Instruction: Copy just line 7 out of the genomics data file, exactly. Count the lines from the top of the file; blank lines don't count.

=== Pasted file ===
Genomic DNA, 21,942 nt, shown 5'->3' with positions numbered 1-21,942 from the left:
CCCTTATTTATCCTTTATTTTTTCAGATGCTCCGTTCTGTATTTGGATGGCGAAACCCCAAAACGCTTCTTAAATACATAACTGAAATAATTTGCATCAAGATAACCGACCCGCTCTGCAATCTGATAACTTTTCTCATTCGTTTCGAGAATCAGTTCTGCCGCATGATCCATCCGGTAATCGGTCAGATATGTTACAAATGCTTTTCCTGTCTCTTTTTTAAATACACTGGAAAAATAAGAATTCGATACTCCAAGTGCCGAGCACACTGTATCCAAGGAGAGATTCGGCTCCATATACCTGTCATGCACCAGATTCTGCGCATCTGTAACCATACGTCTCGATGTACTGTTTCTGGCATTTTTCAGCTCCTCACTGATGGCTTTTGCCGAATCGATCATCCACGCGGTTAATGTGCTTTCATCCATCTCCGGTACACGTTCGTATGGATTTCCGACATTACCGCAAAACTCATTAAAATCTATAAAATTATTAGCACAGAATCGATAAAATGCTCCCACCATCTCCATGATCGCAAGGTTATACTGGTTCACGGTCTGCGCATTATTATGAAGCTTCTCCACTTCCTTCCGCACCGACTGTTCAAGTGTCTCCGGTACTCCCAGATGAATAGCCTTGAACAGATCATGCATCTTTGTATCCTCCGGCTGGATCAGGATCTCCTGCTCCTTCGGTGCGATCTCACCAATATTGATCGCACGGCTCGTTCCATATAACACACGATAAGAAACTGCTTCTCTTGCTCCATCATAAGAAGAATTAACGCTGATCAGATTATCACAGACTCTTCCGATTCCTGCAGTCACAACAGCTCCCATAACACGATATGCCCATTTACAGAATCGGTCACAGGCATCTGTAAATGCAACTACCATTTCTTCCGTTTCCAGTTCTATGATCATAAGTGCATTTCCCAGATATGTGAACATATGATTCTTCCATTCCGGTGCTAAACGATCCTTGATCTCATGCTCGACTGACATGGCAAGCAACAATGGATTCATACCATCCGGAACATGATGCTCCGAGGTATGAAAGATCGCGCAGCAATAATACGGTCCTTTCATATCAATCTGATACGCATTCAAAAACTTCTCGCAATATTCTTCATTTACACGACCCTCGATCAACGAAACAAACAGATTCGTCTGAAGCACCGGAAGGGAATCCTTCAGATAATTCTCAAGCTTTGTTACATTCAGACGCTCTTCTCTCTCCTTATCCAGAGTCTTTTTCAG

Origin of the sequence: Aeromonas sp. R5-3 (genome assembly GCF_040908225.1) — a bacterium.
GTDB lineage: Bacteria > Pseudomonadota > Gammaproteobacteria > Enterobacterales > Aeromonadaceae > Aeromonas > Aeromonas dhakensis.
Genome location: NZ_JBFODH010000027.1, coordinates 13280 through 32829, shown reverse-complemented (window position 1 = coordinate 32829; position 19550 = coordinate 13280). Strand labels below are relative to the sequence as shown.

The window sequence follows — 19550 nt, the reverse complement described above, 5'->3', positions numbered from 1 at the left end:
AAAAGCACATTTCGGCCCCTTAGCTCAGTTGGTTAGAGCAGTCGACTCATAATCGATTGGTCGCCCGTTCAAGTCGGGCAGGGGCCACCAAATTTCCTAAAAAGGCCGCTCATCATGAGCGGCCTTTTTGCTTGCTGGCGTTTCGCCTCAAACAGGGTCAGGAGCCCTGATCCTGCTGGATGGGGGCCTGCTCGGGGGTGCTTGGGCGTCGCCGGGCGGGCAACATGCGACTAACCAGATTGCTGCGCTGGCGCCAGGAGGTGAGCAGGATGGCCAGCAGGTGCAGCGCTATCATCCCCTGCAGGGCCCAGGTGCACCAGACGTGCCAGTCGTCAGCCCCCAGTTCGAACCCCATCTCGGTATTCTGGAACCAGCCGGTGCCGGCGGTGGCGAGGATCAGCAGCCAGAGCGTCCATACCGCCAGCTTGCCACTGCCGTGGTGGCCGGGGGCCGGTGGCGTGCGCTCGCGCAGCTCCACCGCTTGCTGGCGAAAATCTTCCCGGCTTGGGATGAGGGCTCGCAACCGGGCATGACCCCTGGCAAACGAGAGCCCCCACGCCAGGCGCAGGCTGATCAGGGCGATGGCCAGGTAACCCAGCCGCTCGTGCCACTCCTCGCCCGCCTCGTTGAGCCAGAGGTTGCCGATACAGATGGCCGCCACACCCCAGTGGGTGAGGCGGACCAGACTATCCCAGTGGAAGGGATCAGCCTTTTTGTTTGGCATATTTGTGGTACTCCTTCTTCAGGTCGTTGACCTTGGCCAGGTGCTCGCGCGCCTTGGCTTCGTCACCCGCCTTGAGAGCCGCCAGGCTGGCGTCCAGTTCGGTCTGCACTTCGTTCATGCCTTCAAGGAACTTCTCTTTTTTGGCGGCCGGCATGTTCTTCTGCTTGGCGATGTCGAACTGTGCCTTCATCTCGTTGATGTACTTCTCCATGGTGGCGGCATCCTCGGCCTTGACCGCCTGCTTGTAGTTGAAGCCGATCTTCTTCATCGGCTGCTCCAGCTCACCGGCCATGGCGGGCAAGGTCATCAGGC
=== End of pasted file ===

AAAAGCACATTTCGGCCCCTTAGCTCAGTTGGTTAGAGCAGTCGACTCATAATCGATTGGTCGCCCGTTCAAGTCGGGCAGGGGCCACCAAATTTCCTAAAAAGGCCGCTCATCATGAGCGGCCTTTTTGCTTGCTGGCGTTTCGCCTCAAACAGGGTCAGGAGCCCTGATCCTGCTGGATGGGGGCCTGCTCGGGGGTGCTTGGGCGTCGCCGGGCGGGCAACATGCGACTAACCAGATTGCTGCGCTGGCGCCAGGAGGTGAGCAGGATGGCCAGCAGGTGCAGCGCTATCATCCCCTGCAGGGCCCAGGTGCACCAGACGTGCCAGTCGTCAGCCCCCAGTTCGAACCCCATCTCGGTATTCTGGAACCAGCCGGTGCCGGCGGTGGCGAGGATCAGCAGCCAGAGCGTCCATACCGCCAGCTTGCCACTGCCGTGGTGGCCGGGGGCCGGTGGCGTGCGCTCGCGCAGCTCCACCGCTTGCTGGCGAAAATCTTCCCGGCTTGGGATGAGGGCTCGCAACCGGGCATGACCCCTGGCAAACGAGAGCCCCCACGCCAGGCGCAGGCTGATCAGGGCGATGGCCAGGTAACCCAGCCGCTCGTGCCACTCCTCGCCCGCCTCGTTGAGCCAGAGGTTGCCGATACAGATGGCCGCCACACCCCAGTGGGTGAGGCGGACCAGACTATCCCAGTGGAAGGGATCAGCCTTTTTGTTTGGCATATTTGTGGTACTCCTTCTTCAGGTCGTTGACCTTGGCCAGGTGCTCGCGCGCCTTGGCTTCGTCACCCGCCTTGAGAGCCGCCAGGCTGGCGTCCAGTTCGGTCTGCACTTCGTTCATGCCTTCAAGGAACTTCTCTTTTTTGGCGGCCGGCATGTTCTTCTGCTTGGCGATGTCGAACTGTGCCTTCATCTCGTTGATGTACTTCTCCATGGTGGCGGCATCCTCGGCCTTGACCGCCTGCTTGTAGTTGAAGCCGATCTTCTTCATCGGCTGCTCCAGCTCACCGGCCATGGCGGGCAAGGTCATCAGGC